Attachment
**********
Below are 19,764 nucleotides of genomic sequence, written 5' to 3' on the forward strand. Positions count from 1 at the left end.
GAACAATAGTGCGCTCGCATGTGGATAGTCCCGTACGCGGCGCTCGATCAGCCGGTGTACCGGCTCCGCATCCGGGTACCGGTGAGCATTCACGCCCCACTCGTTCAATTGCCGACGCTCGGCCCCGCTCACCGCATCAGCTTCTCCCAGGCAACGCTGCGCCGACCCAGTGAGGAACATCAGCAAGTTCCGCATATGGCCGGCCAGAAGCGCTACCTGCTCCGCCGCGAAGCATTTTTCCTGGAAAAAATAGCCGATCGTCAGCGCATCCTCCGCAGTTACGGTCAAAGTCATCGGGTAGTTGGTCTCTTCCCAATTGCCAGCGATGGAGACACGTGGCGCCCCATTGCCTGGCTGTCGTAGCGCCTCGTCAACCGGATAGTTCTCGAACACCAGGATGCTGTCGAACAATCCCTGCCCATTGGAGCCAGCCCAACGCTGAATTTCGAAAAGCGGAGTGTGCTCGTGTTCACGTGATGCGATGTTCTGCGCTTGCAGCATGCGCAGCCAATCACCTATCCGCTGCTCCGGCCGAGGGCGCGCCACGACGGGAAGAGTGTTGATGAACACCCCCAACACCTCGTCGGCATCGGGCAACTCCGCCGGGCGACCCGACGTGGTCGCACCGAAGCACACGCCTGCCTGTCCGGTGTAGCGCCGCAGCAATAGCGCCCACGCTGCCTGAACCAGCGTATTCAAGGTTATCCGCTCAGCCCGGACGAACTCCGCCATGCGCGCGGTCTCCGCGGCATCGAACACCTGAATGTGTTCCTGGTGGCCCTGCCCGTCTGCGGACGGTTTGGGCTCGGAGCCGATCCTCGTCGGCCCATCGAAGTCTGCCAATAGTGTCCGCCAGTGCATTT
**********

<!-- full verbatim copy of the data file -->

Below are 19,764 nucleotides of genomic sequence, written 5' to 3' on the forward strand. Positions count from 1 at the left end.
GAACAATAGTGCGCTCGCATGTGGATAGTCCCGTACGCGGCGCTCGATCAGCCGGTGTACCGGCTCCGCATCCGGGTACCGGTGAGCATTCACGCCCCACTCGTTCAATTGCCGACGCTCGGCCCCGCTCACCGCATCAGCTTCTCCCAGGCAACGCTGCGCCGACCCAGTGAGGAACATCAGCAAGTTCCGCATATGGCCGGCCAGAAGCGCTACCTGCTCCGCCGCGAAGCATTTTTCCTGGAAAAAATAGCCGATCGTCAGCGCATCCTCCGCAGTTACGGTCAAAGTCATCGGGTAGTTGGTCTCTTCCCAATTGCCAGCGATGGAGACACGTGGCGCCCCATTGCCTGGCTGTCGTAGCGCCTCGTCAACCGGATAGTTCTCGAACACCAGGATGCTGTCGAACAATCCCTGCCCATTGGAGCCAGCCCAACGCTGAATTTCGAAAAGCGGAGTGTGCTCGTGTTCACGTGATGCGATGTTCTGCGCTTGCAGCATGCGCAGCCAATCACCTATCCGCTGCTCCGGCCGAGGGCGCGCCACGACGGGAAGAGTGTTGATGAACACCCCCAACACCTCGTCGGCATCGGGCAACTCCGCCGGGCGACCCGACGTGGTCGCACCGAAGCACACGCCTGCCTGTCCGGTGTAGCGCCGCAGCAATAGCGCCCACGCTGCCTGAACCAGCGTATTCAAGGTTATCCGCTCAGCCCGGACGAACTCCGCCATGCGCGCGGTCTCCGCGGCATCGAACACCTGAATGTGTTCCTGGTGGCCCTGCCCGTCTGCGGACGGTTTGGGCTCGGAGCCGATCCTCGTCGGCCCATCGAAGTCTGCCAATAGTGTCCGCCAGTGCATTT